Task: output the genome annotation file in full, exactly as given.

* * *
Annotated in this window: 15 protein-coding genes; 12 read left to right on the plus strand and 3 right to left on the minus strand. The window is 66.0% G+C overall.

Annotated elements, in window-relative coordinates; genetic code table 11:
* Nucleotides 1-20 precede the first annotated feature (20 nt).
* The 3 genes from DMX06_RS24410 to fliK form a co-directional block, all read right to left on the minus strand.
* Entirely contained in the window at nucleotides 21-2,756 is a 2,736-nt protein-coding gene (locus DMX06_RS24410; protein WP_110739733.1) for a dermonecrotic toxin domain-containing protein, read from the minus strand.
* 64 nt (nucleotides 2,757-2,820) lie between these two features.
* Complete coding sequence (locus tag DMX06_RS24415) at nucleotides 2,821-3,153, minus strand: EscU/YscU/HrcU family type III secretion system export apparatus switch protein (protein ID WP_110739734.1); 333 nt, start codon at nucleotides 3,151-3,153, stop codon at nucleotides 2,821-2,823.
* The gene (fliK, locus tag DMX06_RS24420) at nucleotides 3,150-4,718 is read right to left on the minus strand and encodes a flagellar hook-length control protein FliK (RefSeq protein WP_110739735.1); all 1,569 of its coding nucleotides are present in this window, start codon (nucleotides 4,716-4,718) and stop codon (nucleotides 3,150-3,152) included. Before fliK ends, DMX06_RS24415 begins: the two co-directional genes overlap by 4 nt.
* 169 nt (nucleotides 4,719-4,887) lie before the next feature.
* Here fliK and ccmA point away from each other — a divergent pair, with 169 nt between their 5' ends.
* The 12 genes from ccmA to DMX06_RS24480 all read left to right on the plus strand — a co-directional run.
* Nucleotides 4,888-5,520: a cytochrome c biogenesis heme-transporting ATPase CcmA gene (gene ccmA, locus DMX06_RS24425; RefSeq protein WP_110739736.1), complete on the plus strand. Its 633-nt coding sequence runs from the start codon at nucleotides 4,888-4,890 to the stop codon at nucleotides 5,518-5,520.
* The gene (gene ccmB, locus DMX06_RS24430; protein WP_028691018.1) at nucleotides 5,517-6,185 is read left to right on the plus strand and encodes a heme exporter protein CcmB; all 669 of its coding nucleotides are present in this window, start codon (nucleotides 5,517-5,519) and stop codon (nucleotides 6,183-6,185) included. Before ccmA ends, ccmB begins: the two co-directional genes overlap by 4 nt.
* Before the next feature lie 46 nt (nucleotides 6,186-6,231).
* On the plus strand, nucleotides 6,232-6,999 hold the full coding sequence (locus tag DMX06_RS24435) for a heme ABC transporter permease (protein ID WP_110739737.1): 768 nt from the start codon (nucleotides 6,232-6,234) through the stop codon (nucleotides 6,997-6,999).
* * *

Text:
Annotated in this window: 15 protein-coding genes; 12 read left to right on the plus strand and 3 right to left on the minus strand. The window is 66.0% G+C overall.

Annotated elements, in window-relative coordinates; genetic code table 11:
* Nucleotides 1-20 precede the first annotated feature (20 nt).
* The 3 genes from DMX06_RS24410 to fliK form a co-directional block, all read right to left on the minus strand.
* Entirely contained in the window at nucleotides 21-2,756 is a 2,736-nt protein-coding gene (locus DMX06_RS24410; protein WP_110739733.1) for a dermonecrotic toxin domain-containing protein, read from the minus strand.
* 64 nt (nucleotides 2,757-2,820) lie between these two features.
* Complete coding sequence (locus tag DMX06_RS24415) at nucleotides 2,821-3,153, minus strand: EscU/YscU/HrcU family type III secretion system export apparatus switch protein (protein ID WP_110739734.1); 333 nt, start codon at nucleotides 3,151-3,153, stop codon at nucleotides 2,821-2,823.
* The gene (fliK, locus tag DMX06_RS24420) at nucleotides 3,150-4,718 is read right to left on the minus strand and encodes a flagellar hook-length control protein FliK (RefSeq protein WP_110739735.1); all 1,569 of its coding nucleotides are present in this window, start codon (nucleotides 4,716-4,718) and stop codon (nucleotides 3,150-3,152) included. Before fliK ends, DMX06_RS24415 begins: the two co-directional genes overlap by 4 nt.
* 169 nt (nucleotides 4,719-4,887) lie before the next feature.
* Here fliK and ccmA point away from each other — a divergent pair, with 169 nt between their 5' ends.
* The 12 genes from ccmA to DMX06_RS24480 all read left to right on the plus strand — a co-directional run.
* Nucleotides 4,888-5,520: a cytochrome c biogenesis heme-transporting ATPase CcmA gene (gene ccmA, locus DMX06_RS24425; RefSeq protein WP_110739736.1), complete on the plus strand. Its 633-nt coding sequence runs from the start codon at nucleotides 4,888-4,890 to the stop codon at nucleotides 5,518-5,520.
* The gene (gene ccmB, locus DMX06_RS24430; protein WP_028691018.1) at nucleotides 5,517-6,185 is read left to right on the plus strand and encodes a heme exporter protein CcmB; all 669 of its coding nucleotides are present in this window, start codon (nucleotides 5,517-5,519) and stop codon (nucleotides 6,183-6,185) included. Before ccmA ends, ccmB begins: the two co-directional genes overlap by 4 nt.
* Before the next feature lie 46 nt (nucleotides 6,186-6,231).
* On the plus strand, nucleotides 6,232-6,999 hold the full coding sequence (locus tag DMX06_RS24435) for a heme ABC transporter permease (protein ID WP_110739737.1): 768 nt from the start codon (nucleotides 6,232-6,234) through the stop codon (nucleotides 6,997-6,999).